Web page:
H1N1 clinic on Sunday in Ypsilanti

I don’t want to freak people out, but this afternoon Washtenaw County had its first H1N1 death. And, that’s not the worst of it. According to AnnArbor.com, the person who died wasn’t someone in one of the so-called high-risk groups… Details, I suspect, will be coming out shortly.

I’ve been wanting to get Clementine vaccinated for the past few months, but an opportunity never presented itself. Every time her pediatrician had shots available, they ended up going (as they should have) to kids in higher risk categories, like infants and those suffering from asthma. This weekend, though, I’m told there’s a clinic taking place in Ypsi that’s open to individuals up to 24 years of age, and I plan to take her. Here’s the information, in case you want to stand in line with us.


Wristbands Available Starting at 9:00 am on Sunday, November 22 at EMU

YPSILANTI, Mich., Nov 17, 2009 —Washtenaw County Public Health Department will provide H1N1 vaccinations to priority groups at a mass clinic on Sunday, Nov 22nd at Eastern Michigan University (EMU) Convocation Center. The Center is located at 799 N. Hewitt, Ypsilanti MI 48197. Vaccinations will begin at 10:00 am and continue until 7:00 pm, or until the last person with a wristband is served. Wristbands will be provided to eligible persons starting at 9:00 am, one hour prior to the clinic opening. A wristband indicates the individual has been screened for eligibility and a dose is available. Wristbands are first come, first served, while supplies last. Parents and guardians may pick up wristbands for their children and return with the children at the appointed time. A parent or guardian must accompany minors under 18 during vaccination. In addition, individuals may pick up wristbands for persons with physical disabilities affecting mobility. An individual must be wearing a wristband to receive an H1N1 vaccination.

“With our limited H1N1 vaccine supplies, we remain focused on those persons most at risk of severe complications. We are also continuing our strategy of providing vaccinations to large numbers of county residents at central locations,” said Dr. Diana Torres-Burgos, MD, MPH, Medical Director for Washtenaw County Public Health. She went on to say that mass vaccination clinics are only one part of Public Health’s overall distribution strategy: “Our local hospitals, universities and community health care providers are also receiving limited supplies of the vaccines,” she continued.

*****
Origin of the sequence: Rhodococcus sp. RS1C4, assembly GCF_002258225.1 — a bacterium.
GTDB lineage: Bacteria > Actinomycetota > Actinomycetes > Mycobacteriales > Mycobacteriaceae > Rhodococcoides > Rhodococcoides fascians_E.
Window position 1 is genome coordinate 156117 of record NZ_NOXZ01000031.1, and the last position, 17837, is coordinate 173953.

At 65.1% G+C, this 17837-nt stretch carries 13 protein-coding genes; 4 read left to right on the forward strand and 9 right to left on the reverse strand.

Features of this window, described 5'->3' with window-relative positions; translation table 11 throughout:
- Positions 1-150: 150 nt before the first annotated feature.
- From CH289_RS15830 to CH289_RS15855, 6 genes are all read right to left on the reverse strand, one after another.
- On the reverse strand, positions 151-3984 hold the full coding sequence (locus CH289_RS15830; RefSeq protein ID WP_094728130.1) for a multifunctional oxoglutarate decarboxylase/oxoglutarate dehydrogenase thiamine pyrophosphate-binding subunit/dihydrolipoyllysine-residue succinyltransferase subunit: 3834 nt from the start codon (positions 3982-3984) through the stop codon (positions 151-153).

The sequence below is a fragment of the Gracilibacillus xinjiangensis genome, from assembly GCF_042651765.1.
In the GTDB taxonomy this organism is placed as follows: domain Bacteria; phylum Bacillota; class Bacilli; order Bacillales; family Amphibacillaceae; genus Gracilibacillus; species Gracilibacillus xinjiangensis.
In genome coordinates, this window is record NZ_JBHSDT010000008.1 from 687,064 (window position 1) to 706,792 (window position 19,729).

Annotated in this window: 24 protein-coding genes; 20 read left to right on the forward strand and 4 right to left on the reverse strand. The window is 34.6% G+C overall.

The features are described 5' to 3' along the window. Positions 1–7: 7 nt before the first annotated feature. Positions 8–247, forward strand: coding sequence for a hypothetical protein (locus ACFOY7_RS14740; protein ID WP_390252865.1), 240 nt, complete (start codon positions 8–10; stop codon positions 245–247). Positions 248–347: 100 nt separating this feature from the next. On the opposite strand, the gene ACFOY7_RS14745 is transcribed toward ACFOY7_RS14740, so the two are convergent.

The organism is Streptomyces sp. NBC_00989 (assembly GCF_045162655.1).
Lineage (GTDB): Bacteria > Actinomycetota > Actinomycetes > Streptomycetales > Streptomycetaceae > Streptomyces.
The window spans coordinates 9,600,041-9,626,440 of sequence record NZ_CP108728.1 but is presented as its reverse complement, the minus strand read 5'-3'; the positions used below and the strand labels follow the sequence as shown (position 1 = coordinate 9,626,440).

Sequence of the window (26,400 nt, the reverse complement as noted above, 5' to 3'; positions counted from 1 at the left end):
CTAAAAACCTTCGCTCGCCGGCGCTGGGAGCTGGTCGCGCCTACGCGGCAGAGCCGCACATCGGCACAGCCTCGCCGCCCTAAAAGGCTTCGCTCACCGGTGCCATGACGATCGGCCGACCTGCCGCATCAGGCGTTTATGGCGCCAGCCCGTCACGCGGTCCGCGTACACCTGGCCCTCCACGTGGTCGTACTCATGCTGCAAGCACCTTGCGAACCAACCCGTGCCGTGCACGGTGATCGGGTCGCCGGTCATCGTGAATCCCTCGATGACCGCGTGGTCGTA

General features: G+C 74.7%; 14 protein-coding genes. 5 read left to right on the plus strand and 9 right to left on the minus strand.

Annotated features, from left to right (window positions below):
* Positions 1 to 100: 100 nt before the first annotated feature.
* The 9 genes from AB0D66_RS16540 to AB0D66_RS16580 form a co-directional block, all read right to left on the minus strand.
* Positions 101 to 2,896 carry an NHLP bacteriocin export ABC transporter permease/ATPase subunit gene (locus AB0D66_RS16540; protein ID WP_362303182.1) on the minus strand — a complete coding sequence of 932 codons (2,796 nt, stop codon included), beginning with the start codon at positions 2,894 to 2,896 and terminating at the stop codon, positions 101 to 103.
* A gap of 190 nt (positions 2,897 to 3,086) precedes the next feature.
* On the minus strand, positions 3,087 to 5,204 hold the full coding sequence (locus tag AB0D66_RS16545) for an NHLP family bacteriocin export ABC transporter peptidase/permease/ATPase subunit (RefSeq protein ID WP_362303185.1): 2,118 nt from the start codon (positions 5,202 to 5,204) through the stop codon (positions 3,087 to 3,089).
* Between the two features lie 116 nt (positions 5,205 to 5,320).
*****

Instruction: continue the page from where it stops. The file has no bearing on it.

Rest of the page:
Sunday’s clinic at EMU is open to persons in the priority groups defined by the Centers for Disease Control and Prevention (CDC). The clinic is walk-in only. Public Health staff will screen and provide wristbands to eligible persons on site, starting at 9:00 am. Wristbands correspond to a specific time slot. Individuals may choose to wait, or to return during the appointed time.

There will be some sheltered space for waiting once the clinic opens. All persons are asked to dress appropriately for the weather.

According to CDC guidelines, priority groups for H1N1 vaccine include:
• Pregnant women
• Household and caregiver contacts of infants younger than 6 months of age
• Health care and emergency medical services personnel with direct patient care
• Individuals from 6 months though 24 years of age
• Individuals 25 through 64 years with medical conditions that put them at a higher risk of influenza-related complications

Examples of underlying medical conditions include: chronic lung diseases such as asthma or COPD; weakened immune systems; cancer, diabetes, kidney or liver disorders; cardiovascular disease (except hypertension); and other conditions. Individuals within these priority groups should live, work or attend school in Washtenaw County. Specific documentation of underlying medical conditions or residency is not required. Health care and emergency services personnel should bring their employment identification.